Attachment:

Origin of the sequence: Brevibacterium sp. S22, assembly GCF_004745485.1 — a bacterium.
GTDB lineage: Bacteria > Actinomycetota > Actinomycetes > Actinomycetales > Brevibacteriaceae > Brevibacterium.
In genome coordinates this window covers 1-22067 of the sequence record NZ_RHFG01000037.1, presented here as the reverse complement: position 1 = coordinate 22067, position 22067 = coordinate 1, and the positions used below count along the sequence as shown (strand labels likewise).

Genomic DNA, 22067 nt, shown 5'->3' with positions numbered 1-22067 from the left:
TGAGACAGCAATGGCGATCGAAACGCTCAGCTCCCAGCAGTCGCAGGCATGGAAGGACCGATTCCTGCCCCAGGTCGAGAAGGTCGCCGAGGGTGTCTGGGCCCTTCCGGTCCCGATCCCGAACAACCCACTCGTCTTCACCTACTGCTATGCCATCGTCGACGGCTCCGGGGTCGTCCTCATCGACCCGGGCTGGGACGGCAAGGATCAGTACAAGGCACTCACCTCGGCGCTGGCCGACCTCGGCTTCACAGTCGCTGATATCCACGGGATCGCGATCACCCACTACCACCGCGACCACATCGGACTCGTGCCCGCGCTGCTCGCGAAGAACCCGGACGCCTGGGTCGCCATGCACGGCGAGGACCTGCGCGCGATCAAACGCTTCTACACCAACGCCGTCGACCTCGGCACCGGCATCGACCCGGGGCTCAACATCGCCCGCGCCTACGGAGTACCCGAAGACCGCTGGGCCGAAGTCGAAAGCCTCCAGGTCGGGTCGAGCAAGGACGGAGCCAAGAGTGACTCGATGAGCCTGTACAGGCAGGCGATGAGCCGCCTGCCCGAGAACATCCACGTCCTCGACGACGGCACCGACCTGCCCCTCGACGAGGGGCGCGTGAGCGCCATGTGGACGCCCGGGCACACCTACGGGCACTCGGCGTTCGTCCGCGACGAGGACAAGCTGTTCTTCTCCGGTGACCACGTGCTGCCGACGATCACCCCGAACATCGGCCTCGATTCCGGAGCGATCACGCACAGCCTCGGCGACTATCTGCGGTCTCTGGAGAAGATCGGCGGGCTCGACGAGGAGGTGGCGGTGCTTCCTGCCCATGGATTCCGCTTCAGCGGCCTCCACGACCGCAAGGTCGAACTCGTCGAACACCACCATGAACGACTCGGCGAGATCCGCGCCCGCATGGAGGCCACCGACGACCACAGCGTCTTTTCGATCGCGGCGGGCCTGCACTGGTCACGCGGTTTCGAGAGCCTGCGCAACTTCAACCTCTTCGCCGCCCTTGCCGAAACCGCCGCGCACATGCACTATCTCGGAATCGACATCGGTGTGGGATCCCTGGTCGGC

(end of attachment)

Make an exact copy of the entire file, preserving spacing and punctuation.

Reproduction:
Origin of the sequence: Brevibacterium sp. S22, assembly GCF_004745485.1 — a bacterium.
GTDB lineage: Bacteria > Actinomycetota > Actinomycetes > Actinomycetales > Brevibacteriaceae > Brevibacterium.
In genome coordinates this window covers 1-22067 of the sequence record NZ_RHFG01000037.1, presented here as the reverse complement: position 1 = coordinate 22067, position 22067 = coordinate 1, and the positions used below count along the sequence as shown (strand labels likewise).

Genomic DNA, 22067 nt, shown 5'->3' with positions numbered 1-22067 from the left:
TGAGACAGCAATGGCGATCGAAACGCTCAGCTCCCAGCAGTCGCAGGCATGGAAGGACCGATTCCTGCCCCAGGTCGAGAAGGTCGCCGAGGGTGTCTGGGCCCTTCCGGTCCCGATCCCGAACAACCCACTCGTCTTCACCTACTGCTATGCCATCGTCGACGGCTCCGGGGTCGTCCTCATCGACCCGGGCTGGGACGGCAAGGATCAGTACAAGGCACTCACCTCGGCGCTGGCCGACCTCGGCTTCACAGTCGCTGATATCCACGGGATCGCGATCACCCACTACCACCGCGACCACATCGGACTCGTGCCCGCGCTGCTCGCGAAGAACCCGGACGCCTGGGTCGCCATGCACGGCGAGGACCTGCGCGCGATCAAACGCTTCTACACCAACGCCGTCGACCTCGGCACCGGCATCGACCCGGGGCTCAACATCGCCCGCGCCTACGGAGTACCCGAAGACCGCTGGGCCGAAGTCGAAAGCCTCCAGGTCGGGTCGAGCAAGGACGGAGCCAAGAGTGACTCGATGAGCCTGTACAGGCAGGCGATGAGCCGCCTGCCCGAGAACATCCACGTCCTCGACGACGGCACCGACCTGCCCCTCGACGAGGGGCGCGTGAGCGCCATGTGGACGCCCGGGCACACCTACGGGCACTCGGCGTTCGTCCGCGACGAGGACAAGCTGTTCTTCTCCGGTGACCACGTGCTGCCGACGATCACCCCGAACATCGGCCTCGATTCCGGAGCGATCACGCACAGCCTCGGCGACTATCTGCGGTCTCTGGAGAAGATCGGCGGGCTCGACGAGGAGGTGGCGGTGCTTCCTGCCCATGGATTCCGCTTCAGCGGCCTCCACGACCGCAAGGTCGAACTCGTCGAACACCACCATGAACGACTCGGCGAGATCCGCGCCCGCATGGAGGCCACCGACGACCACAGCGTCTTTTCGATCGCGGCGGGCCTGCACTGGTCACGCGGTTTCGAGAGCCTGCGCAACTTCAACCTCTTCGCCGCCCTTGCCGAAACCGCCGCGCACATGCACTATCTCGGAATCGACATCGGTGTGGGATCCCTGGTCGGC